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Why some businesses are taking positions on abortion rights, while others remain silent

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Apple store on Michigan Avenue in Chicago.

For companies that feel compelled to speak out, worker recruitment and retention are big issues.

The Supreme Court ruling overturning Roe v. Wade led some businesses to speak out on one of the most divisive political issues of the past 50 years. Companies have pledged support for employees who must travel out of state to seek abortion care, while others say they will oppose state bans on the procedure. But plenty of firms have taken no position at all.

Steven Pedigo, a professor of practice and director of the Urban Lab at the LBJ School of Public Affairs at the University of Texas, told Texas Standard that many companies taking stands on the abortion issue believe doing so protects their ability to attract and retain workers. Listen to the interview above or read the transcript below.

» The Texas Standard wants to hear from you: Share your reaction to the Supreme Court’s abortion decision

This transcript has been edited lightly for clarity:

Texas Standard: Why do some companies feel it’s important to signal support for abortion rights, while others want to stay out of the fray?

Steven Pedigo: I think it’s a complicated place for a lot of companies right now. I think some companies are feeling the pressure potentially for consumers. Just as you saw in Texas with the call around voter rights and the challenges with that, a lot of companies kind of stepped up to have a voice on that policy argument, I think you’re seeing the same in Texas, partly because consumers are expecting that they maybe have a voice in this issue.

And in addition to that, I think the big reason that a lot of companies are standing up to have a say in this – and offering potentially even resources to seek abortions outside of the state – is for the talent attraction or retention issue. I think a lot of companies are feeling the pressure about what this will mean as they’re starting to access educated workforce, technical workforce, talented workforces going forward. So it’s at a point where I think you’re kind of seeing the pressures on the consumer side, but you’re also sort of seeing this issue of saying, how do we kind of hold on to our workforce and signal that we want to make sure that we’re representing a climate that’s open to different needs and different health care decisions.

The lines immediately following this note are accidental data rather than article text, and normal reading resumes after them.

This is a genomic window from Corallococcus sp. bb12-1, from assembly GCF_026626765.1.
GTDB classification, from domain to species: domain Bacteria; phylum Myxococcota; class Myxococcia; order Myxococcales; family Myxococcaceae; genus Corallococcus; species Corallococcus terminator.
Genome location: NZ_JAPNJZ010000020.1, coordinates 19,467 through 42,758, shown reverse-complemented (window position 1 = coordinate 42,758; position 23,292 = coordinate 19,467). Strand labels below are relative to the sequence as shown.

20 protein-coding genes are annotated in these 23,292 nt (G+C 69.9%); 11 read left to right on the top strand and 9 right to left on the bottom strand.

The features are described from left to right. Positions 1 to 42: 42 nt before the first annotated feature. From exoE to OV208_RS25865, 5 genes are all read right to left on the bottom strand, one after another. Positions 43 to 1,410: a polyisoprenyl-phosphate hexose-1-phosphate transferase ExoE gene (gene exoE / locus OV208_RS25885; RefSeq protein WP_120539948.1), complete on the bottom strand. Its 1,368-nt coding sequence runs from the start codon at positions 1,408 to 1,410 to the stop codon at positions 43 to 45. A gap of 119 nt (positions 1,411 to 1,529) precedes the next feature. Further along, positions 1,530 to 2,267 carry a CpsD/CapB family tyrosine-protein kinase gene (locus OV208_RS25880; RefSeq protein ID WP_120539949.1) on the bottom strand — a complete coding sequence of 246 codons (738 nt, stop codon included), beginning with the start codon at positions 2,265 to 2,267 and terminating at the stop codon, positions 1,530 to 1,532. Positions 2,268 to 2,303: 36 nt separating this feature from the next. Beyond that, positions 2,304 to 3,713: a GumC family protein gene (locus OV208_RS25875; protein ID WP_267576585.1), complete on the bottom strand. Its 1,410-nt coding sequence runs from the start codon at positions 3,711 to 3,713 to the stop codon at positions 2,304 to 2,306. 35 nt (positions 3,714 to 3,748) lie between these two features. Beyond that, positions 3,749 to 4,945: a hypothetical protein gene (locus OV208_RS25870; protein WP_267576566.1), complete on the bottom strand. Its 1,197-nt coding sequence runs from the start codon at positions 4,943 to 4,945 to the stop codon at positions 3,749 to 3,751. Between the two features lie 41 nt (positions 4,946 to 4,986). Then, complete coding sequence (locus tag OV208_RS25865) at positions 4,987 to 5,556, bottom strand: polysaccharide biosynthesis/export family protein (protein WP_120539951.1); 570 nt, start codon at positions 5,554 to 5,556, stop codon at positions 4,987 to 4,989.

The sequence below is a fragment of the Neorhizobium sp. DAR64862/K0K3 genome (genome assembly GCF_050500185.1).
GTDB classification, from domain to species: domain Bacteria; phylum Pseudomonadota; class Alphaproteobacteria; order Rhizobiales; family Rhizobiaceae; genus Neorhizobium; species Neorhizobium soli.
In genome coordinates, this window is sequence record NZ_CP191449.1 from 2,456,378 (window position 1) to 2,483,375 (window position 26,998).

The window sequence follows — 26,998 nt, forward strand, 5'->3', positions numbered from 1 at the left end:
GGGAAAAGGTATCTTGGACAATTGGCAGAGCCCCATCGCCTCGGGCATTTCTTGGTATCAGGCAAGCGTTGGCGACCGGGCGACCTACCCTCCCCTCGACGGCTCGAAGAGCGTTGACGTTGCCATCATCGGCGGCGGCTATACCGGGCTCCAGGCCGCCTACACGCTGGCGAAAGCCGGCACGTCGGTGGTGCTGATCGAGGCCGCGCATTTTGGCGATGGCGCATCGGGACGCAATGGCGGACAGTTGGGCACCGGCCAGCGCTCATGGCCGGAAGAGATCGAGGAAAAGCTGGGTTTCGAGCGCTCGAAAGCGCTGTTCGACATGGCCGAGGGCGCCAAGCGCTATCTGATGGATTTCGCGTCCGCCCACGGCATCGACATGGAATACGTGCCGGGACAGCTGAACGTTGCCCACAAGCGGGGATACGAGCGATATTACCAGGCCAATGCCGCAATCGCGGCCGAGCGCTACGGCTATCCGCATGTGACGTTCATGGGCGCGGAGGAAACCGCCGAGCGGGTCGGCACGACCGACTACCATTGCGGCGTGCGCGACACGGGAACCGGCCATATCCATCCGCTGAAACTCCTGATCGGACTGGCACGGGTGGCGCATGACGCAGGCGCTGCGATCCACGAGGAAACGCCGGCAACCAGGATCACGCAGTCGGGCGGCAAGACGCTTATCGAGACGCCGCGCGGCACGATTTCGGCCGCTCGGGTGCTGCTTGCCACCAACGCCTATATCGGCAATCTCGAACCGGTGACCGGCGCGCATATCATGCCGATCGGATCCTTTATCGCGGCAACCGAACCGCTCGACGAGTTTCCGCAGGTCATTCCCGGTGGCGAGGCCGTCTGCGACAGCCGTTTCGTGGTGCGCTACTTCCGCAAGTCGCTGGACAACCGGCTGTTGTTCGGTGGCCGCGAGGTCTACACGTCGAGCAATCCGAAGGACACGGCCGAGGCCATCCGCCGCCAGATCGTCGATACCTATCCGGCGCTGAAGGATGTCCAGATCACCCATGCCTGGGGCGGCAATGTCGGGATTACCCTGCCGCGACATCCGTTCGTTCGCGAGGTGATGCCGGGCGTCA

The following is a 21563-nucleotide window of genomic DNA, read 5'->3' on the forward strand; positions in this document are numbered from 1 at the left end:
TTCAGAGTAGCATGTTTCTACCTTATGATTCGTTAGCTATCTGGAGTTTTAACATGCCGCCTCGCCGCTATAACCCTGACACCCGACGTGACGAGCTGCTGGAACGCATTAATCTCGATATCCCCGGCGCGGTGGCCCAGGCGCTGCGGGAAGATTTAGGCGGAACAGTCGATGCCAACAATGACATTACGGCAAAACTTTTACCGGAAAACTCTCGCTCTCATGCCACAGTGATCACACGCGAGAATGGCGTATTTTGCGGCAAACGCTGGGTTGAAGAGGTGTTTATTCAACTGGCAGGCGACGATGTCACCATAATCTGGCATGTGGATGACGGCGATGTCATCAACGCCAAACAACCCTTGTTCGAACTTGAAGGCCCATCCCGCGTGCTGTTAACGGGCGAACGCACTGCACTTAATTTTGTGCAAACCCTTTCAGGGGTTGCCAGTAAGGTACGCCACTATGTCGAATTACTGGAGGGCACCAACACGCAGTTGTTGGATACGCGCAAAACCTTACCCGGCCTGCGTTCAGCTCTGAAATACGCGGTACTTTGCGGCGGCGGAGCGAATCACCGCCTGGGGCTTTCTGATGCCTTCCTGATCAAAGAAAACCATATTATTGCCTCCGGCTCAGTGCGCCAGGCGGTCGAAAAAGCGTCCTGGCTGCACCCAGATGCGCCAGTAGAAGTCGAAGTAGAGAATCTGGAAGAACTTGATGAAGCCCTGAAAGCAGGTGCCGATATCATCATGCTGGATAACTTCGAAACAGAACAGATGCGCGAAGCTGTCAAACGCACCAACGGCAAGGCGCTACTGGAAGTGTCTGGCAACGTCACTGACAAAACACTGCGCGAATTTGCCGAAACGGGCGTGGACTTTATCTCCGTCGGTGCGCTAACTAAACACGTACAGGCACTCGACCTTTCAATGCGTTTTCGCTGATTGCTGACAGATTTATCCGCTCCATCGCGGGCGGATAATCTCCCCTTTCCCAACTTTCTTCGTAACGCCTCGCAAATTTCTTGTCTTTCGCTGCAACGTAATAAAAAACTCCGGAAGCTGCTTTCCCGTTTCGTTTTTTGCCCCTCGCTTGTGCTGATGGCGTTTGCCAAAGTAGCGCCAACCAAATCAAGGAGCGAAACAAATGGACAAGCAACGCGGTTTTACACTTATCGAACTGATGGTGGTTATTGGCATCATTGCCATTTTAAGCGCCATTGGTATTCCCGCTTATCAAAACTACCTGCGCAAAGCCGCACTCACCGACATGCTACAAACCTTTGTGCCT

Many businesses, at least in recent years, have been moving to lower-tax states like Texas. And a lot of those same states are now poised to enact near-total bans on abortion. So this does complicate things for a lot of businesses, especially some of the businesses that have more recently moved here from the tech sector.

I think it complicates the story a lot. I think you’re pointing to a really interesting phenomenon. It was really this battle between Texas and California, I think this is a great sort of example of that, where you had a lot of California businesses locating to Texas because of low cost business, having the same opportunities and great amenities that you’d have in California and Texas just in a different place.

I think the challenge a lot of these tech firms face now is that when we start to think about talent, attraction and really that retention piece, like how do you hold on to talent, this issue around abortion may come to the forefront. I spend a lot of time in that economic development space. It’s kind of where my research is, advising cities and companies about how to make location decisions. And traditionally, we never thought about these issues of abortion as part of the people climate – as a site selection attribute. That may change going forward. So we may start to see more and more companies as they’re looking to decide new locations and corporate headquarters say, ‘look, this people climate matters.’ And we could see a division between pro-choice states and states that are eliminating abortion.

But what you think about the fact that this new ruling raises questions over whether state authorities might actually try to go after businesses that are publicly offering to pay for employees to travel out of state for abortions – we’re already seeing, here in Texas, lawmakers have been threatening to maybe take on some of those businesses legally. And what are the implications, therefore, for business leaders?

It is super precarious. I think in May of this year, there was already a group of GOP legislatures that had sent a letter to Citigroup and Lyft around their call for providing these types of benefits to their workers and sort of saying that they’re going to potentially eliminate this in the upcoming legislature. This idea of providing benefits, you know, is something that I think a lot of companies want to do. They want to signal to their workforce. They want to signal to their consumers, perhaps.

But they are going to find themselves in a precarious situation, not just from the legal standpoint, as it relates to whether it is going to be permissible or not, but even thinking about that relationship between the employer and the employee. Abortion is a very personal decision. And it is interesting that even if companies are going to provide these benefits now, we’re going to have to see how that works between the employer and employee. That’s a really personal decision to be sharing with your employer. And so it’s going to be interesting to see even when these benefits are in place, how many individuals actually take advantage of these benefits going forward.